At a PCNY meeting last month, Susan Pocharski, executive
editor of TP, said about 25% of the magazine's 3.6 million
readers are non-whites.
Pocharski also noted TP's beauty editor Tia Williams was
interested in doing more stories that addressed "diversity
She said the magazine was "trying to really appeal
to all our readers and be careful about that." (NL,
at Other Time Titles
Kristin van Ogtrop, most recently executive editor of Glamour,
will be the new managing editor of Real Simple, and
Richard Perez-Feria, the editor-in-chief of 7X7 magazine
in San Francisco, is the new M.E. of People en Espanol.
Van Ogtrop replaces Carrie Tuhy, who will work on various
development projects, including several involving Real Simple
Perez-Feria succeeds Angelo Figueroa, the founding M.E.
of People en Espanol. Figueroa will become editor-at-large
at Time magazine where he will write about various
topics. He will also be working directly with AOL on developing
Hispanic content for the AOL service.
ARNETT JOINS BRITISH ANTI-WAR
Peter Arnett, who was fired by NBC for appearing on Iraqi
TV, has joined The London Daily Mirror, which opposes
The Daily Mirror, which normally supports Prime
Minister Blair and the Labor Party, is in a circulation
battle with The Sun, a pro-war tabloid that is Britain's
top-selling daily paper.
Arnett, a naturalized U.S. citizen who was born in New
Zealand, won a Pulitzer Prize for his coverage of the Vietnam
War for The Associated Press.
About 17 print and
broadcast reporters were banned from using the Press
Center in the Philippine House of Representatives building
as a health precaution. The group was barred after they
returned from a PR junket to cover the opening of the Philippine
Trade Exhibition in Shanghai.
It was feared by the PR and Information division that they
might have picked up the killer pneumonia virus (SARS).
Dr. Robert Bazell,
NBC News correspondent, will be honored for his outstanding
work in TV healthcare news reporting by the Healthcare PR
and Marketing Society of Greater New York at its annual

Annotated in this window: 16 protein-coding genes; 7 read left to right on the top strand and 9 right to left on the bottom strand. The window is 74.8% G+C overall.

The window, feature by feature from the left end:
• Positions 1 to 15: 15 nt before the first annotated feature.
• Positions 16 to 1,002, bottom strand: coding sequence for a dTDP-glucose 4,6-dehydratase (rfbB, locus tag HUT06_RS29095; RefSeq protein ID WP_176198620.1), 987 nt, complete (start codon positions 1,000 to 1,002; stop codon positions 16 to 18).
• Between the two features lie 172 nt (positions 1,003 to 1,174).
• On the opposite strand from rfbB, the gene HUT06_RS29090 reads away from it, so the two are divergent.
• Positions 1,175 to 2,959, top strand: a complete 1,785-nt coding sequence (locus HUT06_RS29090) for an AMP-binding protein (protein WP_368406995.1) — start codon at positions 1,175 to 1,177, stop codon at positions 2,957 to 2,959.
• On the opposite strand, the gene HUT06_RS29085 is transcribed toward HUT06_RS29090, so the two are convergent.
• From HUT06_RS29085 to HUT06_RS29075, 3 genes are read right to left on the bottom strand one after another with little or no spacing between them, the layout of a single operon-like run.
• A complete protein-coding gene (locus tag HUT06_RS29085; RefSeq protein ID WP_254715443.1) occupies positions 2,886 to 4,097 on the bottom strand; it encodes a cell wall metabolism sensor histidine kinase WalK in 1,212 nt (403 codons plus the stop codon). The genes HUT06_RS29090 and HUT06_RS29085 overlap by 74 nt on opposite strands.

media dinner on April 15 at the Cornell Club.
Nancie Steinberg, president of HPRMS and senior media relations
specialist in New York for City of Hope National Medical
Center, said more than 100 healthcare PR and marketing pros
are expected to attend the event.
56, a former reporter for The Wall Street Journal,
was named to succeed James
Ottaway Jr., who is retiring as chairman/CEO of Ottaway
was named editor of American History magazine, based
in Leesburg, Va. He is a history professor at the University
of New Orleans.
54, who has been publisher of USA Today since 1991,
is leaving to replace Lou
Boccardi as chief of The Associated Press.
Curley, who was Al Neuharth's speechwriter when he was
chairman of Gannett, has long battled the perception that
USA Today is the nation's "McPaper," offering
a sort of fast-food news product.
Curley's older brother-John-was USA Today's first
editor. He retired as Gannett CEO in 2001.
a reporter for The Albany (N.Y.) Times Union, was
elected 2003 president of the Legislative Correspondents
Assn., which is headquartered in the state capitol. 518/424-0356.
who was recently named investigations editor of The New
York Times, has joined The Los Angeles Times
as the paper's investigative reporter in Istanbul.
Frantz, 52, who had been the Times' Istanbul correspondent
since 2000, when he was named to the new position, joined
the paper in 1994 after working as a Washington, D.C., reporter
for the L.A. Times.
He is the author or co-author of several books including
"Friends in High Places: The Rise and Fall of Clark
Clifford," "Teachers: Talking Out of School,"
"A Full Service Bank: How BCCI Stole Billions Around
the World," and "From the Ground Up."
who was covering ad/marketing news for the Dow Jones Newswire,
in Harborside, N.J., has been assigned to cover the ad beat
for The Wall Street Journal in New York.
QUOTE OF THE WEEK:
"People do not want to read about companies, they want
to read and hear about people."--Katherine Heaviside,
president of Epoch 5, a New York-based PR firm, in an article
she wrote for Business LI magazine.
Edition, April 9, 2003, Page 7
SPITZER WANTS NON-PROFIT REFORM
(continued from page 1)
publicized in the PR trade press.
York state's legislative initiatives are often followed
by other states.
proposed bill attacks possible conflict-of-interest situations
in the awarding of contracts.
If a director has a "substantial interest" in
a supplier, the interested director "must establish
that he or she acted in good faith and that the contract
or transaction was fair and reasonable.."
contracts can be voided if this test is not met.
bill calls for the "removal of directors or officers
for the wilful or persistent failure to file accurate annual
"overall purpose of the bill" (#02-03) is to "protect
against financial frauds by non-profits by adopting reforms
similar to those enacted by the federal Sarbanes-Oxley law,